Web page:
Playing with Fire

Wow, I wouldn’t have expected this from the Washington Post editorial board, but an editorial today lacerated the Amalgamated Transit Union Local 689 for threatening to conduct an illegal strike.

One might think the union was driven to the edge of such a drastic move, which would be the first such labor action to hit Metro in 40 years, by an assault on employee rights — an unauthorized pay cut, unjustified firings or blatant disregard for worker safety.

To the contrary.

The “offense” by Metro management that so incensed the union’s leadership that it might incapacitate the region — and risk the wrath of federal courts, which almost certainly would rule a strike illegal — involves shifting a few dozen janitors from one workplace to another and replacing them with contractors. …

The union, whose leaders stoke grievances by tossing hyperbolic grenades at management, is playing with fire. Even as an arbitration panel prepares to rule on long-standing contractual disputes involving wages, pensions and other benefits, the union has encouraged two work actions this month, including a late arrival by some 500 workers last week that played havoc with schedules and inconvenienced thousands of riders.

As the editorial  observes, any annual increase beyond 3 percent in Metro’s operating subsidy from its jurisdictional stakeholders will automatically trigger massive cuts from Virginia and Maryland to operating and capital expenses amounting to more than $200 million this year.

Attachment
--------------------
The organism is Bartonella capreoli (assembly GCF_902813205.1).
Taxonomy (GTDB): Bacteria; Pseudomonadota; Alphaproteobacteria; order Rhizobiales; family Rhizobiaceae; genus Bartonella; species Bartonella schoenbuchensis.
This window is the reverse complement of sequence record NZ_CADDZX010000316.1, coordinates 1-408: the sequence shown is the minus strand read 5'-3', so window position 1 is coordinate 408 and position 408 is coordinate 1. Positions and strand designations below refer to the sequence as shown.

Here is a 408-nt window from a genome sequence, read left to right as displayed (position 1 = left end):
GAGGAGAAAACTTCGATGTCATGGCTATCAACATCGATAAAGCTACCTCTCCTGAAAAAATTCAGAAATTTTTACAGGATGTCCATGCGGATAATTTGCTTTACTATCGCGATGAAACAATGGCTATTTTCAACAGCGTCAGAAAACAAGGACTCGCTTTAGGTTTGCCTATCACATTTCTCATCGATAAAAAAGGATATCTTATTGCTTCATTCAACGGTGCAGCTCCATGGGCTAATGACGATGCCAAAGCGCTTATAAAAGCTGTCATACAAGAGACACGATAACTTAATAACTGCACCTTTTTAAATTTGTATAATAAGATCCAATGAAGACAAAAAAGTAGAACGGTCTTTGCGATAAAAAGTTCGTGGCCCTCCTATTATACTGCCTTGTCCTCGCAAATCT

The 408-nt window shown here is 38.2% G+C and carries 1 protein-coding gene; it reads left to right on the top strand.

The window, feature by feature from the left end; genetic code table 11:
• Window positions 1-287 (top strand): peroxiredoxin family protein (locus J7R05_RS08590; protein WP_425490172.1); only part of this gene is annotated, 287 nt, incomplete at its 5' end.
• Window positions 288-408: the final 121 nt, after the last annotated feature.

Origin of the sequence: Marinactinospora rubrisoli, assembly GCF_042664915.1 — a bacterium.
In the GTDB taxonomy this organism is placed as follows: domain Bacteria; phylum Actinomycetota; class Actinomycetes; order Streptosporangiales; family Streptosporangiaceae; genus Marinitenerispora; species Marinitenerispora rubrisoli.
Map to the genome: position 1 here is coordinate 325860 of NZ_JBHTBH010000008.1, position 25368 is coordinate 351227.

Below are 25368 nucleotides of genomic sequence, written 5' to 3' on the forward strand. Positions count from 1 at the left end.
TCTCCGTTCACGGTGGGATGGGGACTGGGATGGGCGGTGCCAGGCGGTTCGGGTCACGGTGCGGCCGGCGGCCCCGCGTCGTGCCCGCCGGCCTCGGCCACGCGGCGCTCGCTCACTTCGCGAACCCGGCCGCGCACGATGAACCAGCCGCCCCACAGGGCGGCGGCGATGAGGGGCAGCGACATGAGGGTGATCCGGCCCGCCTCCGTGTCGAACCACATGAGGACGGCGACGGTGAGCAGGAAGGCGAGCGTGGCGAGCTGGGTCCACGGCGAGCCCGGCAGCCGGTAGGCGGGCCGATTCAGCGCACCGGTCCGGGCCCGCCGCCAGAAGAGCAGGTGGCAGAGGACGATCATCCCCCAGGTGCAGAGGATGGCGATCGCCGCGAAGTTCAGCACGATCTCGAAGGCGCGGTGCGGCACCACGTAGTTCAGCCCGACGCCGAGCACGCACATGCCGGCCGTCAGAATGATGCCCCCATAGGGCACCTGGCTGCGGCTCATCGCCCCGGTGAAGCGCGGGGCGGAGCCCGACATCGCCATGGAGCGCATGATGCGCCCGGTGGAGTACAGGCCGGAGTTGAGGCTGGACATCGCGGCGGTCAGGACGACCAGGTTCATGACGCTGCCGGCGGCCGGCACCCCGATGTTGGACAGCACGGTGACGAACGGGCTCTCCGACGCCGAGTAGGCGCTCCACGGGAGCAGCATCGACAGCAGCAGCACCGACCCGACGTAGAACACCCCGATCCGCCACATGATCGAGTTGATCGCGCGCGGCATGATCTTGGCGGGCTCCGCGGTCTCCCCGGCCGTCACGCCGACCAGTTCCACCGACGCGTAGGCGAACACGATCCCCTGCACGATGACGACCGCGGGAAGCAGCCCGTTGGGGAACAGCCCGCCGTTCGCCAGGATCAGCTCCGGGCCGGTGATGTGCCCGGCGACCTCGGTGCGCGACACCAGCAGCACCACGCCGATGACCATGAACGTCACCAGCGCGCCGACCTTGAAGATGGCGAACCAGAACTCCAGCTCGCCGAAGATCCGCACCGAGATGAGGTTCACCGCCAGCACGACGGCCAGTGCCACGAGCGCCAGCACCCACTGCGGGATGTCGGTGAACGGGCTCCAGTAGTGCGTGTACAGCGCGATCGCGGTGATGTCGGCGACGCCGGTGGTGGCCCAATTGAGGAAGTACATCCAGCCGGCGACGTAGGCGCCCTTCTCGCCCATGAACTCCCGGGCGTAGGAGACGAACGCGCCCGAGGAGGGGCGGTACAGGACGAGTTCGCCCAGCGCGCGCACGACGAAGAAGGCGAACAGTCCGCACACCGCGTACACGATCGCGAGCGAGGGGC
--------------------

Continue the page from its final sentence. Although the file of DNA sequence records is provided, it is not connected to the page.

Bacon’s bottom line: Metro management deserves the full support of Virginia taxpayers and elected officials for its dogged efforts to boost productivity and squeeze costs out of the mass transit system. Management must not bend. And if the union strikes, it must not yield.

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6 responses to “Playing with Fire

  1. Sounds like Janus v. AFSCME is having an impact. Looks like the union is struggling to maintain relevance.

  2. It’s a zen thing. Just Bezos….

    He sure ain’t Katherine Graham, but in fairness the Post long ago might have taken the same position. A Metro strike will cripple the region. Maybe Bezos didn’t (and doesn’t) meddle in daily editorial decisions, but his company put public transit front and center in its HQ2 priorities, and global oligarchs are not known for sympathy with unions getting pesky (anything unionized at Amazon? I honestly don’t know.)

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